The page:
Classic approaches to teaching patients in an inpatient setting follow a paternalistic model of care: The nurse provides information to the patient. The patient is then expected to repeat back the information. Outcomes of such education are vague. It is not measureable how this information is absorbed and then utilized post discharge.

The self care coaching model of education is different. Care Kits are essentially self-directed. They have been designed to be user friendly, built on adult learning principles. Rather than “teaching the patients at discharge,” a nurse introduces the kits early in the admission process. The patient becomes familiar with the elements of the kits as daily routine. The learning process teaches the patient to self manage, adopting each tool in the kit at their own pace. The time to teach the patients is minimal.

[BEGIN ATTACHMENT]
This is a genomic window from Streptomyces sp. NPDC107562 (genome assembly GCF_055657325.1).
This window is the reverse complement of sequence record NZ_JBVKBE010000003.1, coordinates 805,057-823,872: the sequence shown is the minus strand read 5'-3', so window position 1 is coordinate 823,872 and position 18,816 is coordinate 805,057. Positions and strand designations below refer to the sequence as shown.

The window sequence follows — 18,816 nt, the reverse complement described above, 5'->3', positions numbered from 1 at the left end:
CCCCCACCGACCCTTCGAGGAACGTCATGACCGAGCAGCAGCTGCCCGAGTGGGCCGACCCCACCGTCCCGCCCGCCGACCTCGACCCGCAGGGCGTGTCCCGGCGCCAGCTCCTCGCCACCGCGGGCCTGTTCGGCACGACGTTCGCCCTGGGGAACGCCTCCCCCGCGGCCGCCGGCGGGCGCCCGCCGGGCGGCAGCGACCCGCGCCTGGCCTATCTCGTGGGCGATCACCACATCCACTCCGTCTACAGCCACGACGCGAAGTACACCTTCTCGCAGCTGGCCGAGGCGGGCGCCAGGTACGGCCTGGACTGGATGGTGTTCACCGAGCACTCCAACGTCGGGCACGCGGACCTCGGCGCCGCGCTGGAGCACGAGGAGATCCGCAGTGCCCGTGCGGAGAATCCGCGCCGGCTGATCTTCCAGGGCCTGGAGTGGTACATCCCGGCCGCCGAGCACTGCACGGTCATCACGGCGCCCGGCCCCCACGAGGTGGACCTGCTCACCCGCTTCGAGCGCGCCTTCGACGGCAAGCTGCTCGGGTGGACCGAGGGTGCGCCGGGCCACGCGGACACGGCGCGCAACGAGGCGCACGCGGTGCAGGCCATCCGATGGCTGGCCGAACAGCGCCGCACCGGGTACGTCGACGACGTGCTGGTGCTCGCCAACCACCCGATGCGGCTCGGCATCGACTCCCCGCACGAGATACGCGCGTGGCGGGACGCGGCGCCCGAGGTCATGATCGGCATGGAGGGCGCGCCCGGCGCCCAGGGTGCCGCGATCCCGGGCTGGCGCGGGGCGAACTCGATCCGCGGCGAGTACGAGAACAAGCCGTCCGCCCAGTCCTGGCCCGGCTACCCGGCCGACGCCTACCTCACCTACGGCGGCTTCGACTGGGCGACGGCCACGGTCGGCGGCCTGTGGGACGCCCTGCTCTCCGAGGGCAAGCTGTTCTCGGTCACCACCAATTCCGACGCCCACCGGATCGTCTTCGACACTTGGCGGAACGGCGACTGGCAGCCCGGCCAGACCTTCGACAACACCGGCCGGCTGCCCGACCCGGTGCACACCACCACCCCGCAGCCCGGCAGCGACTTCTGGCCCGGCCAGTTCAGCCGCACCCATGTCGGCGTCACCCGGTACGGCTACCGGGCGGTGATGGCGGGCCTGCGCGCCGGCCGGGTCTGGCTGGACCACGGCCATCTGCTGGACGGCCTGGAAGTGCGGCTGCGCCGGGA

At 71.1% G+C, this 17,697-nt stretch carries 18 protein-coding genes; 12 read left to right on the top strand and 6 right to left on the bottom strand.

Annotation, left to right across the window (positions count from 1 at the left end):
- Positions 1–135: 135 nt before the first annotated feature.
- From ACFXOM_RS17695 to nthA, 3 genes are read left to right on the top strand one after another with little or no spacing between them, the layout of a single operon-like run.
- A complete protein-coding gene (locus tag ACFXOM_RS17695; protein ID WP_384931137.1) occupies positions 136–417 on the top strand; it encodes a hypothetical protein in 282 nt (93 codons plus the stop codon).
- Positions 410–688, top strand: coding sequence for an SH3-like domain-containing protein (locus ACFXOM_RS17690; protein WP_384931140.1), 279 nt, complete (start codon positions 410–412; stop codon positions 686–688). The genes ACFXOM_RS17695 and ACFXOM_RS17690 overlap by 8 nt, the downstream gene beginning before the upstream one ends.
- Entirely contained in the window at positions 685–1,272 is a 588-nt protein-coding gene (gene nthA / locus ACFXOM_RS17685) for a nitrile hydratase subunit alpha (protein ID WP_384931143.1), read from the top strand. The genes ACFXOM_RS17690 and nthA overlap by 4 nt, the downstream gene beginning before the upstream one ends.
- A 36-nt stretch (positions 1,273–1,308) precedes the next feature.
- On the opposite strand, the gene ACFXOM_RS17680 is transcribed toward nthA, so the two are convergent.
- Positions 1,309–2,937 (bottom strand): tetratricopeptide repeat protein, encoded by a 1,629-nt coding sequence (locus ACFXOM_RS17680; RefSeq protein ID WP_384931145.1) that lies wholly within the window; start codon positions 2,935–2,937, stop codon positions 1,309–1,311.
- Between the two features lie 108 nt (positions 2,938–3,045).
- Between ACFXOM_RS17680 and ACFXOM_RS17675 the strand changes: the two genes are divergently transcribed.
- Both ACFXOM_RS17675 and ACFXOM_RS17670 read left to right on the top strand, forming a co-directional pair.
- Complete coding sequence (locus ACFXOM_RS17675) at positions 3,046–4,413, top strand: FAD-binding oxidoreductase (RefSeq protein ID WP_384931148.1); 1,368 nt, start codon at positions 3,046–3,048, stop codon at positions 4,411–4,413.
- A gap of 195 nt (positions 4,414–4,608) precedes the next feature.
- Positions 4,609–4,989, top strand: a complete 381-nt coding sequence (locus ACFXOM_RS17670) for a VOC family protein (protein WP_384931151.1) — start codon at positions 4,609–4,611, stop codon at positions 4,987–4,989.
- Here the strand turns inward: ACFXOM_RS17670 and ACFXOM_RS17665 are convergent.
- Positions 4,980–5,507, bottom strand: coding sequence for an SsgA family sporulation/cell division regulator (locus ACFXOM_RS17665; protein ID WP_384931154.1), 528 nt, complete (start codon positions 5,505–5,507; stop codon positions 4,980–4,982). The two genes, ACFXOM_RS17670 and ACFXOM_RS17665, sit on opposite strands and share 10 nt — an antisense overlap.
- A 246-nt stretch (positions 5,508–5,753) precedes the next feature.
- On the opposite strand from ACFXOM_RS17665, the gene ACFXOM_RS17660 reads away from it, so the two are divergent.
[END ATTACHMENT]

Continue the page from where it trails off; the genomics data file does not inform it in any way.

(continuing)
For example, rather than using a hospital scale, the heart failure patient uses a scale from the kit—which he will take home—to weigh himself (with the assistance of the nurse, if necessary, the first time). He then records the weight in his personal diary from the kit as the nurse enters the information in the medical record. The nurse and patient together look at trends and changes over the course of the hospitalization. This activity models the way the patient will carry out these self care tasks at home.


Nancy M. Valentine, RN, PhD, MPH, FAAN, FNAP
Former Senior Vice President and Chief Nursing Officer
Main Line Health